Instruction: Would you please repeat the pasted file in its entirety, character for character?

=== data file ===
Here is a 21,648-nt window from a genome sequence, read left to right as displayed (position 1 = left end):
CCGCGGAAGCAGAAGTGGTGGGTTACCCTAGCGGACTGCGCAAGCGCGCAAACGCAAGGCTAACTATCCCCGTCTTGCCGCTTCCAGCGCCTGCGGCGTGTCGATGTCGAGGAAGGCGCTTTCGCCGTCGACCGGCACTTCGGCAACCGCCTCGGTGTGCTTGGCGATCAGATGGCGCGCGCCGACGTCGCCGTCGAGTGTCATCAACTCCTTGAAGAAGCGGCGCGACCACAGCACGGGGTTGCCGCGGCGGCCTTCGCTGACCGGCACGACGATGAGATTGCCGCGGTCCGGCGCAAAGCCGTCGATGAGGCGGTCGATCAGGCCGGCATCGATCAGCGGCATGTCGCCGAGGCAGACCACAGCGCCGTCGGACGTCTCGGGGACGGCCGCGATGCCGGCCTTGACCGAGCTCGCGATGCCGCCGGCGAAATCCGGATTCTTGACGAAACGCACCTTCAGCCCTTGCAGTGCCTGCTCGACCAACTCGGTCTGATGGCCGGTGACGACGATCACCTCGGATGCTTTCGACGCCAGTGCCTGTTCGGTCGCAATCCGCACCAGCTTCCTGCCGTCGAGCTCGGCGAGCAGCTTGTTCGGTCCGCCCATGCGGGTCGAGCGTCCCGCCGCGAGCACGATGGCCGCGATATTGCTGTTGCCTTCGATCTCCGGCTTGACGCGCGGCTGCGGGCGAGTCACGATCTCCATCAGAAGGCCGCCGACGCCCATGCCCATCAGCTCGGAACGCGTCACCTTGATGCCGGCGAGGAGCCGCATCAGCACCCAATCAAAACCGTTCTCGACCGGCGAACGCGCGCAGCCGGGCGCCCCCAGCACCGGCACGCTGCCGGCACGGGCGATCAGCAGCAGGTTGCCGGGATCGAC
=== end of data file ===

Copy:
Here is a 21,648-nt window from a genome sequence, read left to right as displayed (position 1 = left end):
CCGCGGAAGCAGAAGTGGTGGGTTACCCTAGCGGACTGCGCAAGCGCGCAAACGCAAGGCTAACTATCCCCGTCTTGCCGCTTCCAGCGCCTGCGGCGTGTCGATGTCGAGGAAGGCGCTTTCGCCGTCGACCGGCACTTCGGCAACCGCCTCGGTGTGCTTGGCGATCAGATGGCGCGCGCCGACGTCGCCGTCGAGTGTCATCAACTCCTTGAAGAAGCGGCGCGACCACAGCACGGGGTTGCCGCGGCGGCCTTCGCTGACCGGCACGACGATGAGATTGCCGCGGTCCGGCGCAAAGCCGTCGATGAGGCGGTCGATCAGGCCGGCATCGATCAGCGGCATGTCGCCGAGGCAGACCACAGCGCCGTCGGACGTCTCGGGGACGGCCGCGATGCCGGCCTTGACCGAGCTCGCGATGCCGCCGGCGAAATCCGGATTCTTGACGAAACGCACCTTCAGCCCTTGCAGTGCCTGCTCGACCAACTCGGTCTGATGGCCGGTGACGACGATCACCTCGGATGCTTTCGACGCCAGTGCCTGTTCGGTCGCAATCCGCACCAGCTTCCTGCCGTCGAGCTCGGCGAGCAGCTTGTTCGGTCCGCCCATGCGGGTCGAGCGTCCCGCCGCGAGCACGATGGCCGCGATATTGCTGTTGCCTTCGATCTCCGGCTTGACGCGCGGCTGCGGGCGAGTCACGATCTCCATCAGAAGGCCGCCGACGCCCATGCCCATCAGCTCGGAACGCGTCACCTTGATGCCGGCGAGGAGCCGCATCAGCACCCAATCAAAACCGTTCTCGACCGGCGAACGCGCGCAGCCGGGCGCCCCCAGCACCGGCACGCTGCCGGCACGGGCGATCAGCAGCAGGTTGCCGGGATCGAC